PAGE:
Target Market Persona: Paint Some Personality Into It
The target market persona is a fundamental building block of modern marketing.
Is marketing a science or an art? A bit of both if you’re doing it properly, according to my experience and most writers. (See Brand Quarterly for a good exposition)
Nowhere is this more evident than in considering the fundamental marketing challenge of understanding your target market. Often this seems to be done instinctively and inadequately in SMEs. Often I see the focus being on delivering marketing activity before understanding the intended market. The appliance of a little science, a lot of thought and a basic structure can help here. Business owners and managers should evolve a deeper understanding of their markets in order to get better returns from their marketing investments.
There are four cornerstones to building a personality for your target market persona definition. These can then be leveraged in creative, emotionally-led communications. Use what sources of data you can, before applying instinct. That’s customer information, marketing activity analysis, paid for research, anything with facts.
This is about what you do. What problems are you solving, what is your role in the world? Look closely at your business and try to be as tight as possible in defining what you do. It’s quite possible that you do more than one thing. So in this case, be sure to develop the definitions for multiple offerings. It’s quite possible that you have multiple target markets for these products or service too.
Once you’ve a clear concept of what’s on offer, you’re ready to think about the target market persona.
Who Benefits From This?
Do you know who suffers from the problems that you are able to solve? Who has a need for what you have on offer?
This is where you can start to paint a picture of who you want to talk to. Don’t restrict yourself to who they are and where they are. Try to understand their feelings as much as what they look like.
How old are they? What do they do for a living? What makes them tick and why could you be important to them?
Is there a distinction between the decision maker and the beneficiary? In other words, if you solve their problems, who gains the most?
Do they already know you? What do they think/feel about you?
Can The Market be Broken Down Into Sub-Groups?
Chances are by now you’ve got some fairly broad descriptors of your market. These will probably be based on existing/past customers and marketing activity or, if you’re a start-up, your desired attributes.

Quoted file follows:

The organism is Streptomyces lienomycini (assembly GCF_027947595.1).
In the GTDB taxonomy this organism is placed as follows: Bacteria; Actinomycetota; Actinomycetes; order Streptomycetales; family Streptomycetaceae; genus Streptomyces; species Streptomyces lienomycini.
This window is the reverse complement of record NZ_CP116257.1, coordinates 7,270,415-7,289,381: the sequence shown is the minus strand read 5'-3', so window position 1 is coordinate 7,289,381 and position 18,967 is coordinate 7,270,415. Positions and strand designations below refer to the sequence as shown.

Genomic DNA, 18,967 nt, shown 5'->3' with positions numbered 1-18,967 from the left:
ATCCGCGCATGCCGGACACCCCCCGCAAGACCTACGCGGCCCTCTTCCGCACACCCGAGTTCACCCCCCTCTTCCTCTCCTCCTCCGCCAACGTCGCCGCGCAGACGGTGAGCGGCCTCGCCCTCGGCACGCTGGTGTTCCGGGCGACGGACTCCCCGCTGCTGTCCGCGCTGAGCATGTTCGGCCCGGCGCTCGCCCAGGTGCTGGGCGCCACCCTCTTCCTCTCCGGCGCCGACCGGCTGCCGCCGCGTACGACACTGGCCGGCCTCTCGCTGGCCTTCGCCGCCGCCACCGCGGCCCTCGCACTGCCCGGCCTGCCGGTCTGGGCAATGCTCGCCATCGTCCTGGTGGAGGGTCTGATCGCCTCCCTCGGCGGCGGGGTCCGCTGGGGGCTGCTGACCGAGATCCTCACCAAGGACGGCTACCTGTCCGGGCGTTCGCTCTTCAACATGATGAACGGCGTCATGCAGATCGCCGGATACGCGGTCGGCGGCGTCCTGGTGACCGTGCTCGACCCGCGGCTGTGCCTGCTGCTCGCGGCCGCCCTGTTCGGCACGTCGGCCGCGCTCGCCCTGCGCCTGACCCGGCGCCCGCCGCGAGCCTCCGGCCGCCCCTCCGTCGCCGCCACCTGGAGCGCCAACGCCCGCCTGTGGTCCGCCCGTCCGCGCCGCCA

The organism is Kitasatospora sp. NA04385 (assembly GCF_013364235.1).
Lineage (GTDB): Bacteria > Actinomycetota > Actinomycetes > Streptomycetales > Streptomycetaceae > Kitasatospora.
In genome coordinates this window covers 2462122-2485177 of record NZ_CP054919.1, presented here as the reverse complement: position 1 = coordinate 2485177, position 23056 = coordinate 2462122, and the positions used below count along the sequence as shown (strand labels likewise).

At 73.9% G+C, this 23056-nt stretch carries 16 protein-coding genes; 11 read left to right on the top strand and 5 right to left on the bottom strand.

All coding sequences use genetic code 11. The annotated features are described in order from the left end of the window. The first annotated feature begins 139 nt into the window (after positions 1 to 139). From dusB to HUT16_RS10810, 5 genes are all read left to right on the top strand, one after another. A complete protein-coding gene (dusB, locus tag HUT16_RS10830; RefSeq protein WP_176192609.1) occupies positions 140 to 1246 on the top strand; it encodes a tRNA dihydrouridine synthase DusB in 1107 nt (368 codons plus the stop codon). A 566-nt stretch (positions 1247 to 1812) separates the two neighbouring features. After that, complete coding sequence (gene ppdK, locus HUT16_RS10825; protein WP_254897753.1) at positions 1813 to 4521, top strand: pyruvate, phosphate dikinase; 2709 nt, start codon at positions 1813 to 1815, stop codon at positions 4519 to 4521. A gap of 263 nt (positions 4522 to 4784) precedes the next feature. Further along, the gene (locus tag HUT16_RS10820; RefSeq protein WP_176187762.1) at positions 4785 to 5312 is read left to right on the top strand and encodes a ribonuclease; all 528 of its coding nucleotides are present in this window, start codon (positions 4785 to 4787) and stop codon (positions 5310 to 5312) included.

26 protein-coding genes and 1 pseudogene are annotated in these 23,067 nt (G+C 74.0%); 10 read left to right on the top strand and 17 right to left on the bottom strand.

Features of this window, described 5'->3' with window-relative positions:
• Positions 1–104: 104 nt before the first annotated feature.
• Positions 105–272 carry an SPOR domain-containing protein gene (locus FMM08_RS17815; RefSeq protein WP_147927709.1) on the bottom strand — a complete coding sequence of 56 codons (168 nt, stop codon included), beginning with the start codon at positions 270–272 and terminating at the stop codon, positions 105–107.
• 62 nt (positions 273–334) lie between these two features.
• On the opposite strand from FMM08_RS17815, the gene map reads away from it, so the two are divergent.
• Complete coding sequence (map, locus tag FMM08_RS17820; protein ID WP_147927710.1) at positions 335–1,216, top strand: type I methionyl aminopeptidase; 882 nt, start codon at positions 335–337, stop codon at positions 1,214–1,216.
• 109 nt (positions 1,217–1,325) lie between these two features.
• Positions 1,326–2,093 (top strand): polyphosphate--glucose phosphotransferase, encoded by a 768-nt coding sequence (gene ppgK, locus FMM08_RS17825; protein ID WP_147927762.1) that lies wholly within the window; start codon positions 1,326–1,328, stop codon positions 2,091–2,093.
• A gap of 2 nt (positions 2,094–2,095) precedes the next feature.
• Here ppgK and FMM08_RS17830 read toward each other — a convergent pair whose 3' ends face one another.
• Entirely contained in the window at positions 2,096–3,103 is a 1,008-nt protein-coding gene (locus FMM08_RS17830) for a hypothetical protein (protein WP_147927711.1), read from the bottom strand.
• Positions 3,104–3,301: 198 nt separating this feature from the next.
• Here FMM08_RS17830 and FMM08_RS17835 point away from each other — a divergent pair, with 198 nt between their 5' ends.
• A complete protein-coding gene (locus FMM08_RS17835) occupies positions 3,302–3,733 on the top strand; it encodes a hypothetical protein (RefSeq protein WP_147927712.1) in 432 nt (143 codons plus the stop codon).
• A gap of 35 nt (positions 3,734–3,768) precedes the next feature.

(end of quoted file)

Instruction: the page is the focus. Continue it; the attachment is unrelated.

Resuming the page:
To help you later with your communication choices, you seek to further refine this target definition with segmentation. Can you put individuals into sub-groups, by geography, by social standing, by attitudes to you and your products?
Are there any low-hanging fruit that perhaps you should approach first?
Once you have a broad definition and sub-groups within it you should have a pretty good idea of not just the basics of who/what/where but also the personality of your target market segments. This is the time to really inject personality descriptions into the personas.
Before you head off to get creative, there’s one more thing to look at, the competition.
Where Else Can They Derive These Benefits?
We all like to think we’re unique, but if you weren’t there, how would your target solve their problems or fulfill their needs? Even if they aren’t in direct competition, you always have some competitors as customers always have a choice. You need to understand your competitors and ensure that you have a compelling offer that is better than theirs and markedly different.
How important is price in your market? Service? ….
Now you have a definition that goes beyond simple description into target market persona and has been enhanced by segmentation and competitor analysis. It’s a mix of science, fact and observed traits as well as being emotionally intelligent and perceptive. It’s a lot more colourful and insightful than the one-liner definitions so often seen.
If you want support in improving your target market persona definitions, a full marketing audit or activity support, contact Coyne.Marketing now.
This is an updated version of a post that first appeared on the Coyne Sales and Marketing site in November 2016.